Machine vision remains a remarkably elusive goal. There are two separate categories in which the state of current machine vision systems fall short. Using a familiar dichotomy I shall refer to these two categories as hardware and software. In a more descriptive sense I mean by hardware and software
The sequential processing paradigm limits current solutions for computer vision by restricting the number of functions which naturally map onto Von Neumann computing architectures. A variety of physical computing structures underlie the massive parallelism inherent in many visual functions. Therefore, further advances in general purpose vision must assume inseparability of function from structure. To combine function and structure we are investigating connectionist architectures using PUNNS (Perception Using Neural Network Simulation). Our approach is inspired and constrained by the analysis of visual functions that are computed in the neural networks of living things. PUNNS represents a massively parallel computer architecture which is evolving to allow the execution of certain visual functions in constant time, regardless of the size and complexity of the image. Due to the complexity and cost of building a neural net machine, a flexible neural net simulator is needed to invent, study and understand the behavior of complex vision algorithms. Some of the issues involved in building a simulator are how to compactly describe the interconnectivity of the neural network, how to input image data, how to program the neural network, and how to display the results of the network. This paper describes the implementation of PUNNS. Simulation examples and a comparison of PUNNS to other neural net simulators will be presented.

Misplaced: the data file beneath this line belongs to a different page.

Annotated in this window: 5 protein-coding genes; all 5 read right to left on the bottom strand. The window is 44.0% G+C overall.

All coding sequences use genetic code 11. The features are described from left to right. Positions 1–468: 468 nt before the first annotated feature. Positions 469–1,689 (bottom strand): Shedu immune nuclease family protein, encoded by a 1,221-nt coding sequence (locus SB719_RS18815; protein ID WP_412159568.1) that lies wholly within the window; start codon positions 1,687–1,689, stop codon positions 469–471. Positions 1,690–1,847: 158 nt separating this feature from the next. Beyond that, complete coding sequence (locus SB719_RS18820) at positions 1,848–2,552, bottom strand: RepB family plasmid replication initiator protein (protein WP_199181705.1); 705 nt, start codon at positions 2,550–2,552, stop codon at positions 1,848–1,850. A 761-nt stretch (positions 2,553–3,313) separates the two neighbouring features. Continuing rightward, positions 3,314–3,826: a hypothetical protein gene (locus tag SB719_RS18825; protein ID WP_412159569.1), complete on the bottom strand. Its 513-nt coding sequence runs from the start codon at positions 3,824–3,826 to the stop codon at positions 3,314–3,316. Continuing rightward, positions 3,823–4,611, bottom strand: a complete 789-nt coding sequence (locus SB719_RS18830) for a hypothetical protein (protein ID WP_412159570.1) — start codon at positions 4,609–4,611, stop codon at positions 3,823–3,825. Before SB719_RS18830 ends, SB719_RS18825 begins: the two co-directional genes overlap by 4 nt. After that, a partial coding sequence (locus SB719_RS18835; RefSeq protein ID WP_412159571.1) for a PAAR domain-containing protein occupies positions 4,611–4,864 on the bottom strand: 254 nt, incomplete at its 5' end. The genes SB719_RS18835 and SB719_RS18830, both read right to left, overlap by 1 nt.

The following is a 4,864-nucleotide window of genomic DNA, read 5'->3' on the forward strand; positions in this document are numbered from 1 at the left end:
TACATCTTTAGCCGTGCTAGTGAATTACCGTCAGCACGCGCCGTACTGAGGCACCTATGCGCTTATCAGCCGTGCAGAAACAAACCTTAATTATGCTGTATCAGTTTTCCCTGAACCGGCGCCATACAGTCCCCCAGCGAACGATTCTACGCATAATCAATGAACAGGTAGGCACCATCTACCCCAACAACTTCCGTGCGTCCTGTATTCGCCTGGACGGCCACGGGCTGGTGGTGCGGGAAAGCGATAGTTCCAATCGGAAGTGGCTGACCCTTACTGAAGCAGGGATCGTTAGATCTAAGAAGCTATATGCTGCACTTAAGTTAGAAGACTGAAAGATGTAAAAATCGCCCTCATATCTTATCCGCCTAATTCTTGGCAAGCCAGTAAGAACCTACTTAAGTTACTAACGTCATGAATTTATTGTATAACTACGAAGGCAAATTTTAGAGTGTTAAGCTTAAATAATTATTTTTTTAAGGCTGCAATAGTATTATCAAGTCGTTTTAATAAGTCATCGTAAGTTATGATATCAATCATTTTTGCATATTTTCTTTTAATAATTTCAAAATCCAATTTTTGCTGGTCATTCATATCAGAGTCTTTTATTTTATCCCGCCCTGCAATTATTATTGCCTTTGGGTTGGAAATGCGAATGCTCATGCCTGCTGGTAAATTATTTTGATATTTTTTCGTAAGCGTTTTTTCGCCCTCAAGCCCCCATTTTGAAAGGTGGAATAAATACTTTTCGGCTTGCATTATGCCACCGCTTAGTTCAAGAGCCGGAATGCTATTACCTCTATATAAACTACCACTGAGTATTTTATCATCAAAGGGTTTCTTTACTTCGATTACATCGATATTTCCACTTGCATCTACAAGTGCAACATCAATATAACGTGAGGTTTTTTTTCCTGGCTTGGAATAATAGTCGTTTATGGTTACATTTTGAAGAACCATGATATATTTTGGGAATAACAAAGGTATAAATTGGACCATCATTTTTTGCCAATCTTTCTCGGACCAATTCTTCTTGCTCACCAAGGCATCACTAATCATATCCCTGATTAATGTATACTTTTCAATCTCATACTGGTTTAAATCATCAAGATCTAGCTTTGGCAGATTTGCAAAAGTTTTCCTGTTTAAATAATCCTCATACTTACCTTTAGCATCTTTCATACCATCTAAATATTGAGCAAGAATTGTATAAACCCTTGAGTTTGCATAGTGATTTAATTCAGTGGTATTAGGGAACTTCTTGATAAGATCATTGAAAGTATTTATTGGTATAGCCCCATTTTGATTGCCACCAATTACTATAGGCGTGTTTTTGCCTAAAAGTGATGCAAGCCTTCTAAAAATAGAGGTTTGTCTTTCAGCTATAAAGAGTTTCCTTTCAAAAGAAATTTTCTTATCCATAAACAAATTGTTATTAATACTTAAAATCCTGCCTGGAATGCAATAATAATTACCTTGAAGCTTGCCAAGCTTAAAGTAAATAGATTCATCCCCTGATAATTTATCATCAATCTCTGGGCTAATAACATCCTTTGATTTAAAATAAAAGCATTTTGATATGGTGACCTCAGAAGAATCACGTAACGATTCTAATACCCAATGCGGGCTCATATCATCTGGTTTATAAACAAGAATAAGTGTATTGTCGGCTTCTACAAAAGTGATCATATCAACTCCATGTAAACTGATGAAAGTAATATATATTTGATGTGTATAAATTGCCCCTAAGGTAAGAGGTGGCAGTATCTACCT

Four optical implementations of bidirectional associative memories (BAMs) are presented. BAMs are heteroassociative content addressable memories (CAMs). A BAM stores the m binary associations (A1, B1), ..., (Am, Bm) , where A is a point in the Boolean n-cube and B is a point in the Boolean p-cube. A is a neural network of n bivalent or continuous neurons ai; B is a network of p bivalent or continuous neurons bi. The fixed synaptic connections between the A and B networks are represented by some n-by-p real matrix M. Bidirectionality, forward and backward information flow, in neural nets produces two-way associative search for the nearest stored pair (Ai, Bi) to an input key. Every matrix is a bidirectionally stable hetero-associative CAM for boh bivalent and continuous networks. This generalizes the well-known unidirectional stability for autoassociative networks with square symmetric M. When the BAM neurons are activated, the network quickly evolves to a stable state of two-pattern reverberation, or pseudo-adaptive resonance. The stable reverberation corresponds to a system energy local minimum. Heteroassociative pairs (Ai, Bi) are encoded in a BAM M by summing bipolar correlation matrices, M = X1T Y1 + ... + XmT Ym , where Xi (Yi) is the bipolar version of Ai (Bi), with -1s replacing Os. the BAM storage capacity for reliable recall is roughly m < min(n, p)--pattern number is bounded by pattern dimensionality. BAM optical implementations are divided into two approaches: matrix vector multipliers and holographic correlators. The four optical BAMs described respectively emphasize a spatial light modulator, laser diodes and high-speed detectors, a reflection hologram, and a transmission hologram.